DirecTV May Drop The Weather Channel

The Weather Channel plays the public safety card in PR campaign

DirecTV may be angling to drop The Weather Channel from its lineup, prompting The Weather Channel to launch a PR campaign to try and stop it.

The carriage deal between the two parties expires Jan. 14. At risk for The Weather Channel is distribution to DirecTV's 20 million subscribers.

Through a website, social media and advertising on its own channel and app, The Weather Channel is framing its side of the dispute as a public safety risk if DirecTV drops the channel, urging viewers to "contact Congress" to intervene. Interested viewers can go to the website to submit a letter to their representative or find a list of Congressional phone numbers to call.

"For DirecTV to take us off their lineup would be deeply irresponsible to its customers who not only count on The Weather Channel on a day-to-day basis, but depend on us before, during and after severe weather events," said David Kenny, chairman and CEO of The Weather Co. "We have offered the industry's best rate for our programming and are committed to reaching an agreement."

The Weather Channel charges an average carriage fee of about 13 cents per month, or half the industry average, per SNL Kagan estimates.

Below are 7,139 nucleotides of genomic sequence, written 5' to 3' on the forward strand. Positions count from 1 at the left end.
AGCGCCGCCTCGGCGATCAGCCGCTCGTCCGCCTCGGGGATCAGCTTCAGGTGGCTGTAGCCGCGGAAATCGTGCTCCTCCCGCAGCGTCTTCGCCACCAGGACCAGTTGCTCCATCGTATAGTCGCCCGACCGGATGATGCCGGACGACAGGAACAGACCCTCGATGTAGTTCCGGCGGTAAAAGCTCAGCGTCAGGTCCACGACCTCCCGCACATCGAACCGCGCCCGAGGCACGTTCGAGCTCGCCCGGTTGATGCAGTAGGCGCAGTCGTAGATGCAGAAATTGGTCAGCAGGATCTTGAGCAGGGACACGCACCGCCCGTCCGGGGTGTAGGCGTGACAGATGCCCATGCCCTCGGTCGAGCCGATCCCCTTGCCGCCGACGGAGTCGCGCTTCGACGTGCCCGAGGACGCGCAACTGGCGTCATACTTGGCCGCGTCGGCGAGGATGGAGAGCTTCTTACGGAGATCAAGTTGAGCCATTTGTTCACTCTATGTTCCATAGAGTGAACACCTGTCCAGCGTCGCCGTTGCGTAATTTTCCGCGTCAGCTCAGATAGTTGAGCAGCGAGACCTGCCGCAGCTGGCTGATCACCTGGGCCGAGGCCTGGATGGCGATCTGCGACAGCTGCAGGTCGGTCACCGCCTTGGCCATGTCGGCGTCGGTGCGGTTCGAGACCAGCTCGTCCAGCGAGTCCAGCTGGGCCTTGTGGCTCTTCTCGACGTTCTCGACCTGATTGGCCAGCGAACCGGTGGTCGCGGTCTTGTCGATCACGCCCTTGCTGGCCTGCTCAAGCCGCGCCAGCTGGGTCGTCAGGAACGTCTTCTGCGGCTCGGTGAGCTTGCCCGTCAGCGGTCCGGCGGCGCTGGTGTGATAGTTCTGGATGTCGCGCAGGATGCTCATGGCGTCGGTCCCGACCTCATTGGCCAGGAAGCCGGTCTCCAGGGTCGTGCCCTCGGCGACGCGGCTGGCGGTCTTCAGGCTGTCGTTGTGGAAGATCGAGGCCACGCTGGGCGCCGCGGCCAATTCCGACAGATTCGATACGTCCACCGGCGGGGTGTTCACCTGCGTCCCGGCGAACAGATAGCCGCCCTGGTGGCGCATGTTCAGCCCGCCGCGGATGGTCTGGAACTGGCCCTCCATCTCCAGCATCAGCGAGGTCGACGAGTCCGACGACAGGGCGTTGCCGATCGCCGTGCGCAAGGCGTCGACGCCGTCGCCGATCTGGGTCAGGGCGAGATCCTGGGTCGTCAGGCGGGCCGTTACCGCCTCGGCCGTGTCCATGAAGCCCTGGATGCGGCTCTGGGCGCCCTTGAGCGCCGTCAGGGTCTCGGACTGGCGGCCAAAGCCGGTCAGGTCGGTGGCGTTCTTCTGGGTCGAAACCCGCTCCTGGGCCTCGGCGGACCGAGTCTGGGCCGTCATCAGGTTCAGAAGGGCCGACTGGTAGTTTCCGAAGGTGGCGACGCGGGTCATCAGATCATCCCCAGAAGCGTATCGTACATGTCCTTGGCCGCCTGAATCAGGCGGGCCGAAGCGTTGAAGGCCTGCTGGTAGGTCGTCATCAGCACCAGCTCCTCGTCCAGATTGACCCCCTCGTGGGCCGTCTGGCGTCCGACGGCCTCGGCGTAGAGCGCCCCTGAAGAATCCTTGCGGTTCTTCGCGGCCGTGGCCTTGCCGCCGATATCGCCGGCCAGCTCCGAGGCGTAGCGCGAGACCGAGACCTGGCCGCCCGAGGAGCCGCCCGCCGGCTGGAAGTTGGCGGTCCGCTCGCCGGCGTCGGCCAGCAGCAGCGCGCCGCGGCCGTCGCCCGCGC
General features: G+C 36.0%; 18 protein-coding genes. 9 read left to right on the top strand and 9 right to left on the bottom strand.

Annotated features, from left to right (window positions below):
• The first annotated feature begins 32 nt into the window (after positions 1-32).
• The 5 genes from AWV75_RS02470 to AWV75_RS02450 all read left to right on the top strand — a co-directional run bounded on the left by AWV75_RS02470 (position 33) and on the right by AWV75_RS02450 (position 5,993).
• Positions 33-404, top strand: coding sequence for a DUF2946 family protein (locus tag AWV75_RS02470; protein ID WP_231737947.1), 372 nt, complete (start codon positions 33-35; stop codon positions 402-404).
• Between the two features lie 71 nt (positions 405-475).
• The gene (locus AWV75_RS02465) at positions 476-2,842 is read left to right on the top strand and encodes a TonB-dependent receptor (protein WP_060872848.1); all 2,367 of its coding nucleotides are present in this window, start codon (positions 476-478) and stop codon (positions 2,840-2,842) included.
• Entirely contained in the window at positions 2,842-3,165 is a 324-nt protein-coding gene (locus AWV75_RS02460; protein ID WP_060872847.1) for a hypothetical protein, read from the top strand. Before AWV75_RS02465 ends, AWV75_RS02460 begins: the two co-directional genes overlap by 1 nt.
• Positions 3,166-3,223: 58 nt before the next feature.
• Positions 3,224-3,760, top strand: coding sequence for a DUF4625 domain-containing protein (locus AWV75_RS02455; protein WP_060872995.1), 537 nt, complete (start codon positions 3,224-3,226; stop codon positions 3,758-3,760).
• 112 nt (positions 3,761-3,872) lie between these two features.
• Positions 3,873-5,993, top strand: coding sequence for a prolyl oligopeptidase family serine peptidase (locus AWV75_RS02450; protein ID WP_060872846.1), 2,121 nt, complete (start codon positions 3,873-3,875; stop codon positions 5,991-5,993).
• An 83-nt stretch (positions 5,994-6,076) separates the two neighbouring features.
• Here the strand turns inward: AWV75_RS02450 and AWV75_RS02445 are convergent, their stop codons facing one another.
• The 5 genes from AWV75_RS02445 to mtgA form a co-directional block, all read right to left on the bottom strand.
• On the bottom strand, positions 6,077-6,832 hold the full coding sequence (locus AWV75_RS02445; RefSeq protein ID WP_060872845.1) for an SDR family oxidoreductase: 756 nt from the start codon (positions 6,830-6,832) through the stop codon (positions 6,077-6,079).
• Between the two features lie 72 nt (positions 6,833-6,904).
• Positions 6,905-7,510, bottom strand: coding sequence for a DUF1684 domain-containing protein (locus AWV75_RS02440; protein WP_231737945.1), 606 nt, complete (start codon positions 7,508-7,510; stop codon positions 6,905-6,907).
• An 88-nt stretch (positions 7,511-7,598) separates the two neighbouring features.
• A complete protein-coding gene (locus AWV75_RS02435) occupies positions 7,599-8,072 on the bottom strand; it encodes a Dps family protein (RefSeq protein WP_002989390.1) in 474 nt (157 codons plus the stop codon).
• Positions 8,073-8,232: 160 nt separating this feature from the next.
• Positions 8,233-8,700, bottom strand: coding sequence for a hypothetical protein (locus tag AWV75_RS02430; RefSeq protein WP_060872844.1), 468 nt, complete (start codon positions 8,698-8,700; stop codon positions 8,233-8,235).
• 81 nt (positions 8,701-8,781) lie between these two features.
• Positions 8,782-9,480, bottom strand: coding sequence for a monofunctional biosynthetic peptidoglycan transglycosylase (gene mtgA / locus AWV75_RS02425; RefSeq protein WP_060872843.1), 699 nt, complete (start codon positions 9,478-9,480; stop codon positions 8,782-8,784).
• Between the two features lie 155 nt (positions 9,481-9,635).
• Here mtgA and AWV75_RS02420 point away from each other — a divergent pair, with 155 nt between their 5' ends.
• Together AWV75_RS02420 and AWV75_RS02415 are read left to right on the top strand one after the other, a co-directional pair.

But DirecTV may not be all that compelled to reach a deal. Though the satcaster said in a statement it remained in discussions with The Weather Channel, the company also implied that people don't have to rely on The Weather Channel for weather information because "people now use so many other ways to retrieve weather-related information," the statement said.

DirecTV also recently launched its own channel, WeatherNation (on channel 361), as an alternative to the Weather Channel's move towards more long-form programming. WeatherNation, DirecTV said, provides "hard news weather coverage in response to numerous customer complaints that more than 40 percent of The Weather Channel's programming is dedicated to reality television shows." The satellite TV service also touted the city-by-city weather coverage provided by more than 1,400 local broadcast stations and DirecTV's emergency channels.